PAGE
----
All of me

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The Continuing Rollercoaster

on November 16, 2011

Early in the morning on September 6th we packed up at my mom and dad’s and headed into Calgary. I was starving as I couldn’t eat anything before the procedure, and was anxiously preparing myself for what was to come. I had done some research about egg retrieval and it didn’t look fun at all. How it works, is that they insert an ultrasound wand with a huge needle attached to it. Using ultrasound technology, the doctor can see the follicles and then pierce the ovary to drain the follicle of the fluid and egg that’s inside.   The good thing? I would be drugged up with a local anesthetic and a cocktail of  ‘I don’t care’ drugs.

We arrived to the Fertility clinic at around 10:30.  Shortly after we were called to a back room in the clinic where I could get ready. Husband’s weren’t allowed in during the procedure so back into the waiting room he went.

I changed into a hospital gown and the inserted an IV. I was nervous about them finding a good vein as during this ordeal my body seems to start rebelling – and by the end it was taking four or five tries to get blood for testing. They were able to get the IV in right away though and inserted my happy drugs. Then I got on a stretcher and was wheeled into the ‘operating room’ where I proceeded to put my legs high in some stirrups so that the doctor had an ideal position to retrieve those ‘babies’.

I don’t remember much about the procedure. I met with the embryologist as well who would be separating the eggs from the follicular fluid and then give us an update on how many we got. She would also be giving a running count of the number of eggs while the other doctor was retrieving. I remember the probe going in and then the doctor and nurse telling me to take a deep breath. The intial puncture didn’t essentially bother me, but the following digging around to collect all the follicles that had grown. Nothing could have prepared me for that intense feeling.

It didn’t take long – maybe 15 minutes. and when the doctor was done collecting, our embryologist was at 18 eggs. 18!! I couldn’t believe it. I was elated at the number as I was preparing for 12 at the most. I went into recovery where my husband was waiting. I was given some juice and cookies and the embryologist came in to let us know how many eggs they had retrieved. 24!!!! We had 24 chances of having a baby at the moment.  I stayed for about an hour, went to the bathroom and then we were free to go.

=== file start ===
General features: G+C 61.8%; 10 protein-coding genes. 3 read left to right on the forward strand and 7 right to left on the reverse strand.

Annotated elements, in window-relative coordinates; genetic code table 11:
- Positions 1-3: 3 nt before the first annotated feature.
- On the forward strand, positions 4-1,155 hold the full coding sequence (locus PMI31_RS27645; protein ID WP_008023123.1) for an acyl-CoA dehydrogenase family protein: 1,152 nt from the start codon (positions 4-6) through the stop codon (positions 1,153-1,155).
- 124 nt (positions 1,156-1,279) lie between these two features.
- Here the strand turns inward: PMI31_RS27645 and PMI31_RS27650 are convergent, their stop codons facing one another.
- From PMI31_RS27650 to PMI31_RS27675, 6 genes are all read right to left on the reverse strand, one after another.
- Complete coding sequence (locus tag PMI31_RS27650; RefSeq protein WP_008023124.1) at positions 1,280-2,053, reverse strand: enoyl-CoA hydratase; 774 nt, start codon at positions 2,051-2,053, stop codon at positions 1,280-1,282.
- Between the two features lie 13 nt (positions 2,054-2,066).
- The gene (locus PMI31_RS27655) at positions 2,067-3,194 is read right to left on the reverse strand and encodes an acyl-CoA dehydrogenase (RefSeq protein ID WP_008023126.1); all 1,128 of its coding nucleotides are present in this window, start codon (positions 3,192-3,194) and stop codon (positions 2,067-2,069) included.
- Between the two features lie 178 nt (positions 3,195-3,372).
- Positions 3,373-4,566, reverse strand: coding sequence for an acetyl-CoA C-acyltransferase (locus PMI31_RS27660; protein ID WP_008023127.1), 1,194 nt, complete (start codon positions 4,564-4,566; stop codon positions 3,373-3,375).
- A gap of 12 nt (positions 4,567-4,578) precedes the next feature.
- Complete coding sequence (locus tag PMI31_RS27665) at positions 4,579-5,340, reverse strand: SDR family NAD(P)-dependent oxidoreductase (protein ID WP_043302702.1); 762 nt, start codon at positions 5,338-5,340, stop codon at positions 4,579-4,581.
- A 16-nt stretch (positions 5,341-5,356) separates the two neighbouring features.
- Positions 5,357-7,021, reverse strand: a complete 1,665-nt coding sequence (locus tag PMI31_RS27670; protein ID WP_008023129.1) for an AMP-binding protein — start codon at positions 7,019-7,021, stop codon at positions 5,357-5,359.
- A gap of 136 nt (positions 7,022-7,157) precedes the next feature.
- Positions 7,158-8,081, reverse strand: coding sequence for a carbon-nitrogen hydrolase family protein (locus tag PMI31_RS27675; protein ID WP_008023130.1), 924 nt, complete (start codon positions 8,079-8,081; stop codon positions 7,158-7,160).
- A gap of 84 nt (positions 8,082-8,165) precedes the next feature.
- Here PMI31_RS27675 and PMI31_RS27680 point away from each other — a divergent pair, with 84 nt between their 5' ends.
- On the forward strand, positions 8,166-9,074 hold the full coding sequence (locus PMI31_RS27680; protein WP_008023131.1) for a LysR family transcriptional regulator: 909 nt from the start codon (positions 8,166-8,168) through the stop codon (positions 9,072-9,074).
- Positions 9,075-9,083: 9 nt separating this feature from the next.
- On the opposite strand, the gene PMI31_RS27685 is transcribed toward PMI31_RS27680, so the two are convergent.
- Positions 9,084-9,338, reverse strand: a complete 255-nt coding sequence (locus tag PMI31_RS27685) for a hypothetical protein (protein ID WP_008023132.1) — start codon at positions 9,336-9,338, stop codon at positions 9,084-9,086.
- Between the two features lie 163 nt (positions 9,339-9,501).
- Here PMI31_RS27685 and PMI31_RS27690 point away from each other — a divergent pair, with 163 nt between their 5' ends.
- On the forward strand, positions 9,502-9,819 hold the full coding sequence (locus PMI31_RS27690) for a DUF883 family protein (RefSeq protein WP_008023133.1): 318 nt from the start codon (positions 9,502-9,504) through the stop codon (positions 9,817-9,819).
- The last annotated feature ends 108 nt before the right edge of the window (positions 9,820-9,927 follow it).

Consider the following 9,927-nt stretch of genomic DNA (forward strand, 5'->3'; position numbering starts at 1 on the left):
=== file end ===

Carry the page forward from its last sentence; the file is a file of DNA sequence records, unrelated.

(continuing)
We stayed overnight as I was super crampy and we waited to hear the results of fertilization. Words can’t express how happy I was, and how positive our future seemed to be. I layed down for a bit, we went for supper at Red Lobster, and then called it a night. I also stated a regimin of preparing my body for OHSS, which is when your ovaries over-produce and fluid fills up everywhere in your body. Because of the higher-than-expected results from the retrieval, I was at a much higher risk of this happening, which would also determine if we would go ahead with an embryo transfer right away. I was put on additional medication and told to drink lots of fluids to help flush it all out.

The next morning I awoke early, too excited to hear the fertilization report and decided to have a bath. My cellphone rang and as I picked up the phone, my world crashed around me. It was the embryologist – there was zero fertilization.  My world shattered. I had felt like this was it, God was telling us it was going to work and then our chances just flew away. It was still within the 24 hour fertilization window, however, and they were going to try and rescue the eggs with ICSI (when they manually insert the sperm into the egg). The embryologist was optimistic because I was young and they’ve seen success before. I held back tears as I went over the protocol and additional costs for this procedure. Lucily the ICSI procedure itself was free (usually it’s $1500) but there would be additional medical costs and they would have to do assisted hatching (where they break the egg to allow for easier multiplication of the cells).  Because of this news, we were moving to a three day embryo transfer instead of the potential five day. They would update us the next day to let us know how things were.

So the next day, the 8th, we received word that they were able to fertilize 14 eggs.  We still had a chance and things looked good. It was time to prepare for the transfer on the 9th.

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